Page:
"Are the hedge funds, HFT’s and algos currently having a field day with this worn out trade paying any attention to the steady drain of physical gold on which their speculations are based? As is usually the case in a temporarily successful momentum trade where almost the entire universe is aboard, the answer is probably not."
John Hathaway, The Big Picture in Gold
Here is a chart that I was able to construct from CME data that shows JP Morgan's Comex Gold Delivery activity for their 'house account' only.
I have marked the nominal price of gold on the chart for this year. The last data is as of December 10, 2013.
The months marked with boxes are 'active months' for the delivery process. December is also an active month.
They seem to have had quite a good year for themselves so far.
In August JPM stopped or took delivery on quite a chunk of gold bullion and the price recovered a bit from its first half of the year pounding. I can conceptualize this as 'covering' what they have issued in the first half of the year.
Since then the gold price slumped back down into November. JPM started taking deliveries (stopping) again very heavily in December. I hear they are stopping something over 90% of warrants issued.
However for the year, and for the year only, their net position is still about 7,600 more contracts issued than stopped in their house account. This is down from a high of 14,600 contract net issued which they maintained from about April through July.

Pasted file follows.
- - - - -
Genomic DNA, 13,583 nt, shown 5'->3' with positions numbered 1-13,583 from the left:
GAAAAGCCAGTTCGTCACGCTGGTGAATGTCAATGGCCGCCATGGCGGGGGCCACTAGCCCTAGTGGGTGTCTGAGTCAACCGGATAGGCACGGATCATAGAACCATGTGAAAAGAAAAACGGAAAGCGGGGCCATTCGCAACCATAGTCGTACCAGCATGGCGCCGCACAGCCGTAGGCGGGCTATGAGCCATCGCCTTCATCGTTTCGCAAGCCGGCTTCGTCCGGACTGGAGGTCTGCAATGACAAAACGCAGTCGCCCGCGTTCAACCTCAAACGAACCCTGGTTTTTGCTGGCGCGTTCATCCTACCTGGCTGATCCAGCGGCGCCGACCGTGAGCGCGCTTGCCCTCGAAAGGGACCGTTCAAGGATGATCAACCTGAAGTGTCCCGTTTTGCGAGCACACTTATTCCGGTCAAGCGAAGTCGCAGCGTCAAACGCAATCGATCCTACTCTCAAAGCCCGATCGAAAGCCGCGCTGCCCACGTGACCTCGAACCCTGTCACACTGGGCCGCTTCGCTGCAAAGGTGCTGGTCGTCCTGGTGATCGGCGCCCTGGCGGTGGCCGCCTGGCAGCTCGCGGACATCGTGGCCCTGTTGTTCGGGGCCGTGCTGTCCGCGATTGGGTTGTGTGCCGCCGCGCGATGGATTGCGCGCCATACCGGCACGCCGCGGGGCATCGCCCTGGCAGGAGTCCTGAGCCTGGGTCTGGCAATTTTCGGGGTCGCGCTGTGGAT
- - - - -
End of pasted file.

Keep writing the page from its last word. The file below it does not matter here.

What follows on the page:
I have just added a second chart that shows just the rolling 'net position' for their house account with regard to deliveries for the year. Just for the sake of tracking their notional position for the year I am going to refer to this as their 'short' although they could just be selling from any inventory which they had somewhere or from the prior year. And please bear in mind that while this chart show a position that is all negative for the year, I wanted to be able to plot it against the price of gold, so I inverted the Y axis.
Whether this represents an actual short position or not depends on their opening inventory of gold bullion owned by them, how much of the gold delivered was rehypothecated or leased, and how those contracts were actually settled, be it in equivalent instruments, cash, or actual bullion from whatever sources.
I know this is not all the data we would like to see, and does not begin to address their offsetting positions in other transactions and markets like derivatives.
And of course I am sure that this is all 'just a hedge' being done in the CTO risk management area, just like the London whale.
Speaking of gold market antics, GATA just sent out this delightful presentation from the Banque de France entitled Managing Gold as a Central Bank.
And here is The Big Picture In Gold by John Hathaway which I recommend that you read.
And the band played on.
Have a pleasant weekend.